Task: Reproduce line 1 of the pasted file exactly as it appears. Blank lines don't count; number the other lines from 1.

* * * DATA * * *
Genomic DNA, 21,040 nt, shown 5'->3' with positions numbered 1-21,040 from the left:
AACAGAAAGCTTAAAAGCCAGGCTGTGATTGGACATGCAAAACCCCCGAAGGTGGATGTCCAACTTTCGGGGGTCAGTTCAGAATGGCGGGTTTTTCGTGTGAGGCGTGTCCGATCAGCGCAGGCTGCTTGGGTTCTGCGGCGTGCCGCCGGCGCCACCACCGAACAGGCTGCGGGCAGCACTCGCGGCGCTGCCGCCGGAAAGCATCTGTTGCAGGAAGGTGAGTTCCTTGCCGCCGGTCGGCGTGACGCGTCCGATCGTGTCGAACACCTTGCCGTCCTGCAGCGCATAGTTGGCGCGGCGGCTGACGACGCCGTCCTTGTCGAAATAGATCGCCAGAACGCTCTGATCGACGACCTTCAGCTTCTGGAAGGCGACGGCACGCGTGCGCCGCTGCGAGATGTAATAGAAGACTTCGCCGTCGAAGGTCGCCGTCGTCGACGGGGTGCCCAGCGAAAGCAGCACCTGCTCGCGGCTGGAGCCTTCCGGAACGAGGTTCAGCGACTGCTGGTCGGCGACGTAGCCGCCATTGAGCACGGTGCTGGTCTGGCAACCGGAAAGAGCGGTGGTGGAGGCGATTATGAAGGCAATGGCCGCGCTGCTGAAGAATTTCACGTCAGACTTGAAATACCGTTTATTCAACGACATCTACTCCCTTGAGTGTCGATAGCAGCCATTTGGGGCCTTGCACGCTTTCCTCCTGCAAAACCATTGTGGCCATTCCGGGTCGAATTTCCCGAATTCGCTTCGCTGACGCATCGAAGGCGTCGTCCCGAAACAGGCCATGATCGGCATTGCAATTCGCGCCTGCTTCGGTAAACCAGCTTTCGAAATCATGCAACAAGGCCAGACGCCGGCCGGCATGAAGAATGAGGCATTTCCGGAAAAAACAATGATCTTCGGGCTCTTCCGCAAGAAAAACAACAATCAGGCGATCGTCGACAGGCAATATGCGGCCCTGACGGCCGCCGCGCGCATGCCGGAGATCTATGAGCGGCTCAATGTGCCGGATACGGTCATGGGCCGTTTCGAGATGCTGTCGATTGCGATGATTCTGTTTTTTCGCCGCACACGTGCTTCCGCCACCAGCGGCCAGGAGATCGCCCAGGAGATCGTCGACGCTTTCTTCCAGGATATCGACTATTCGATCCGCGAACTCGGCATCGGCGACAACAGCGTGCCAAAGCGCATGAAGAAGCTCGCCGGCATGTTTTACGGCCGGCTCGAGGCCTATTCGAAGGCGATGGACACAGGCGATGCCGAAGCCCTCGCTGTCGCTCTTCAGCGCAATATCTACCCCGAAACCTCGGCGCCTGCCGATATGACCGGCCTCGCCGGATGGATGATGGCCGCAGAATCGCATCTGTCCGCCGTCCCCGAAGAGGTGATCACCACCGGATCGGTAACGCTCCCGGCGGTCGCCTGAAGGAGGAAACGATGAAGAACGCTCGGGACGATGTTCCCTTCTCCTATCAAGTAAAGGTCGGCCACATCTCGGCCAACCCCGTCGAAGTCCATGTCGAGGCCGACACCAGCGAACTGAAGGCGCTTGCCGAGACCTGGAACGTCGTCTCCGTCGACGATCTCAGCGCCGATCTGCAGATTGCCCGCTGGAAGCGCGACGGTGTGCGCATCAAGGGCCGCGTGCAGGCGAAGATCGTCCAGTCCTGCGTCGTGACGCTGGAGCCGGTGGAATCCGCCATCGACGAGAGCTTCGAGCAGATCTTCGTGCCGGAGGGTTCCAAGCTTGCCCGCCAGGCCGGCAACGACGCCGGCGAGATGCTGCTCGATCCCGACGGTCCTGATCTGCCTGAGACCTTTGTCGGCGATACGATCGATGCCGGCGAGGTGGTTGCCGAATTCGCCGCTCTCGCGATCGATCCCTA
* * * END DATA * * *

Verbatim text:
Genomic DNA, 21,040 nt, shown 5'->3' with positions numbered 1-21,040 from the left: